Can I plug Blues Jr. Into my 4x12 cab?

zosozep7

Silver Supporting Member
Messages
8,040
Hey all! I have a 4x12 cabinet left over from my B52 amp. Can I plug my Fender Blues Jr. into this cabinet? Will it sound ok?



:munch
 

guitargeezer

Silver Supporting Member
Messages
1,150
"Really? I always thought that amps could drive loads ABOVE their load without trouble, but not below.

Am I wrong? Is it the other way around?"



Trust me...or, rather, trust Billm. He is the most knowledgeable Blues Junior expert on the planet. Seriously.
 

dk123123dk

Member
Messages
3,885
I would stick with an 8 ohm speaker cab. You can risk it with a 4 ohm cab, or a 16 ohm cab if you want, but you would be stressing the transformer. Perhaps the transformer can handle the additional stress, but it can't be good for extended periods of time.

dk
 

strat56

Member
Messages
1,167
I think I read or heard somewhere that with solid state amps it was ok to go with higher resistance but with tubes it was ok to go lower. I could be wrong though, it's happened before.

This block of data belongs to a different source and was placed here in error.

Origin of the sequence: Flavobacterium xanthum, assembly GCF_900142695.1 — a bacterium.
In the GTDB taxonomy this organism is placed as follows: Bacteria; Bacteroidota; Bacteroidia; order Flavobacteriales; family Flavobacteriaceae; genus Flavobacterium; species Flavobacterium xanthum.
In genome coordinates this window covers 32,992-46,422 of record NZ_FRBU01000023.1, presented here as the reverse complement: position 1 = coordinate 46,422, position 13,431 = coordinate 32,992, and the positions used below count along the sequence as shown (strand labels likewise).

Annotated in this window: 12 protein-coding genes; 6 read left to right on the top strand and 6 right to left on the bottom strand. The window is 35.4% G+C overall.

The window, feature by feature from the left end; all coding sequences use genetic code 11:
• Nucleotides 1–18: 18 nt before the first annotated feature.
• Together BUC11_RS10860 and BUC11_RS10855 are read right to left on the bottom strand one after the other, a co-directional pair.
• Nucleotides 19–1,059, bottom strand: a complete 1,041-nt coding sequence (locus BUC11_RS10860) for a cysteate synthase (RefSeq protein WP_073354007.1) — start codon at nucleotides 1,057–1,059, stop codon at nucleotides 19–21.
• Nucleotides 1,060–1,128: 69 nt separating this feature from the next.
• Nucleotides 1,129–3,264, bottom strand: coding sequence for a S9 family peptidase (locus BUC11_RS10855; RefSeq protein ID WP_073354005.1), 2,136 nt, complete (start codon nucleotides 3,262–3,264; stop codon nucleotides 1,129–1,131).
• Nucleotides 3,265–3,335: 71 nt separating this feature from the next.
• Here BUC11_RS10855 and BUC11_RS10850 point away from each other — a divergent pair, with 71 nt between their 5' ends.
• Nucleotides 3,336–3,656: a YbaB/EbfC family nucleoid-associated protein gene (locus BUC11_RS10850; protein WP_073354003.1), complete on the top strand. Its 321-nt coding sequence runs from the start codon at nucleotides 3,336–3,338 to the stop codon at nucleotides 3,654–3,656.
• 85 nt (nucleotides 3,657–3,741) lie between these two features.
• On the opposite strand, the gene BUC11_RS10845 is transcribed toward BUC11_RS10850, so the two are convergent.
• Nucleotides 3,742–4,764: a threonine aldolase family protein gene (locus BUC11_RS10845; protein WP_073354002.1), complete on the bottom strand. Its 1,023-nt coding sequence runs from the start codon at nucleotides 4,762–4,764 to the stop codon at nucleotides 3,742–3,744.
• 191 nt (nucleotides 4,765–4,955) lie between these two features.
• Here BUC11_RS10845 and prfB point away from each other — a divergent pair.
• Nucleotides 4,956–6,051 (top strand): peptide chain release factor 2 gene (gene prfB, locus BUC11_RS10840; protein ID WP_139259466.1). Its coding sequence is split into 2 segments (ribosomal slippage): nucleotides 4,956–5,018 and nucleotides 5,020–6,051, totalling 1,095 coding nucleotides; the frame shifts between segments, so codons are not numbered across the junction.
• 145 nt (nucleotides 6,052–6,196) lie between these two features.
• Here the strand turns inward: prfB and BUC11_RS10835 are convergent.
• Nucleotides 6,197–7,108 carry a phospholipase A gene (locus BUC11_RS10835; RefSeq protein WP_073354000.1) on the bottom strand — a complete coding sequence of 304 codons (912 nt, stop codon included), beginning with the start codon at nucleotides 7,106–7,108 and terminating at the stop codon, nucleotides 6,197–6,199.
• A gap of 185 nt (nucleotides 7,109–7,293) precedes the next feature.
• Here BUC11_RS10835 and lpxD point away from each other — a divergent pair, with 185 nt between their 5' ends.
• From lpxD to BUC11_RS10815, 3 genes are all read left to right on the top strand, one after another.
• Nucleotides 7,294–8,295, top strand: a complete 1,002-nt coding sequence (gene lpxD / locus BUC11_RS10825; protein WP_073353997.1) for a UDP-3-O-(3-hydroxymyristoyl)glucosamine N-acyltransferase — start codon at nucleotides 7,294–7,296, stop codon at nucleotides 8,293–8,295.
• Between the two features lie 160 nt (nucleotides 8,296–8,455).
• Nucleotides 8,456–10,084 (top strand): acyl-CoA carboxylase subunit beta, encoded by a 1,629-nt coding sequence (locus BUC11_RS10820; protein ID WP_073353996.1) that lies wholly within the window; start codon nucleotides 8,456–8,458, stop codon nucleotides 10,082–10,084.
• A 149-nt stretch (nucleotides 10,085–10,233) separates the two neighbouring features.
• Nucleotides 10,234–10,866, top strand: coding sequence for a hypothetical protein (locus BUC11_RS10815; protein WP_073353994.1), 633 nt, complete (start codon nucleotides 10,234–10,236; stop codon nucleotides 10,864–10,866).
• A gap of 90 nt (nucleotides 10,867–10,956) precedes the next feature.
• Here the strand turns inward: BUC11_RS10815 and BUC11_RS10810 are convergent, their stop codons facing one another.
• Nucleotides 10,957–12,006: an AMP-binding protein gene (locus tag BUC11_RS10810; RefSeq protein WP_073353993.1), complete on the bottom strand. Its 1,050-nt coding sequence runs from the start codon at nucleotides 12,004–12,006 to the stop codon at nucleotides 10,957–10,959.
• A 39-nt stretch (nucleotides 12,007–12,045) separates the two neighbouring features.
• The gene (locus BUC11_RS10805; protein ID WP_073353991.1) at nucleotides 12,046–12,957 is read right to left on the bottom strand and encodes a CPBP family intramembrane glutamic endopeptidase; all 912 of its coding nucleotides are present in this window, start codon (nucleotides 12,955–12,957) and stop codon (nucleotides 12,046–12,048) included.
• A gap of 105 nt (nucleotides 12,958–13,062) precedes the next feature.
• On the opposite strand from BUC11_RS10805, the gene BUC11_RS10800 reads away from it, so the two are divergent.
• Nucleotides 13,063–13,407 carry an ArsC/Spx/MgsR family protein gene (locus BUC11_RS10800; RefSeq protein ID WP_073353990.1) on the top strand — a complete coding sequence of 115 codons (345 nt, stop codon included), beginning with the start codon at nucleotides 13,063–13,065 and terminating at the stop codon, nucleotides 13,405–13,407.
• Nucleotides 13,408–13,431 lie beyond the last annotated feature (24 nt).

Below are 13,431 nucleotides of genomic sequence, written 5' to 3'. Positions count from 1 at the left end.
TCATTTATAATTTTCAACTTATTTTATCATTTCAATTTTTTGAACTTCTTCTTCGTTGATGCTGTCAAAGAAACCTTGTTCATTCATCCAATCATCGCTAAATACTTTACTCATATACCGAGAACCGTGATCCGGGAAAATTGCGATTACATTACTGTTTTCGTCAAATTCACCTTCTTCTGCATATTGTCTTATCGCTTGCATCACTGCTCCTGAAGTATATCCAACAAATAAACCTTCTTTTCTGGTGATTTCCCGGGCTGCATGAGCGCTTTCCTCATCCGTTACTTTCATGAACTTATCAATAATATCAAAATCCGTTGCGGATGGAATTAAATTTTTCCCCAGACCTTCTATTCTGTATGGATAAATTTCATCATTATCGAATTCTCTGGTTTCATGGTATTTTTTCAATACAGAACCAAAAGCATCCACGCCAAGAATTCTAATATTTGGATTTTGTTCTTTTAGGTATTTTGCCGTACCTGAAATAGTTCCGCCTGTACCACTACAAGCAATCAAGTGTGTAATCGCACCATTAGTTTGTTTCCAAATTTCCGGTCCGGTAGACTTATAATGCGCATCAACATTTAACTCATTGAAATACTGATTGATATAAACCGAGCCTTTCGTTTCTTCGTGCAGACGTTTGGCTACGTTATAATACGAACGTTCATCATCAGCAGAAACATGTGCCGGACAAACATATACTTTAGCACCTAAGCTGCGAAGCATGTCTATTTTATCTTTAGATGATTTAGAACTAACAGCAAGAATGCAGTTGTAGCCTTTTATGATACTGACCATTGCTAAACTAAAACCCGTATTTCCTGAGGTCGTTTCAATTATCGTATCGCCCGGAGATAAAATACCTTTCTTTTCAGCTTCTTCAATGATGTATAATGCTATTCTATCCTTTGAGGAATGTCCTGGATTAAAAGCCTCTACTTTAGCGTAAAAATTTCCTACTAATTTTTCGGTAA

Bottle_Rocket

Member
Messages
176
The lower the ohms of the cab the less resistance it offers. So an 8ohm amp run into 4 ohms will cause the amo to put out too much power for the amp to handle and may cause the tranny to blow up.
On the other hand an 8 ohm amp run into a 16 ohm load will lower the power the amp puts out. You wont blow the transformer but may prematurely burn up your power tubes.
 

GCDEF

Supporting Member
Messages
27,458
From the manual

M . SPEAKER CONNECTOR - This jack provides a connection for the internal speaker OR any quality 8–ohm external speaker cabinet that you choose.

The manual is pretty specific there. I'd believe it.
 

Billm

Member
Messages
574
OK, let me explain.

The output transformer's main job is to convert the impedance of the output tubes to the impedance of the speaker for maximum efficiency. When there's a mismatch, there's a reduction in efficiency. Most any tube amp can withstand a 100 percent mismatch, so an 8 ohm nominal rating can drive a 4 ohm load or a 16 without problems. One notable exception: don't try to go lower on amps with 2-ohm output.

When the impedance gets too high on a tube amp, you get the possibility of flyback--arcs that can damage the output transformer or the output tubes. The BJr and many other modern amps have anti-flyback diodes in the output circuit to short out these high-voltage pulses.

When the impedance gets too low, the tubes and output transformer run warm. But it takes a lot of current, like playing loud into a dead short, to damage either.

Fender used the stock Blues Junior chassis in the Two Tone, a big cabinet with a 10 and a 12, both 8 ohm speakers, connected in parallel, a 4 ohm load.

I drive a second 8 ohm cab all the time from my Blues Juniors. So do many of my customers.
 


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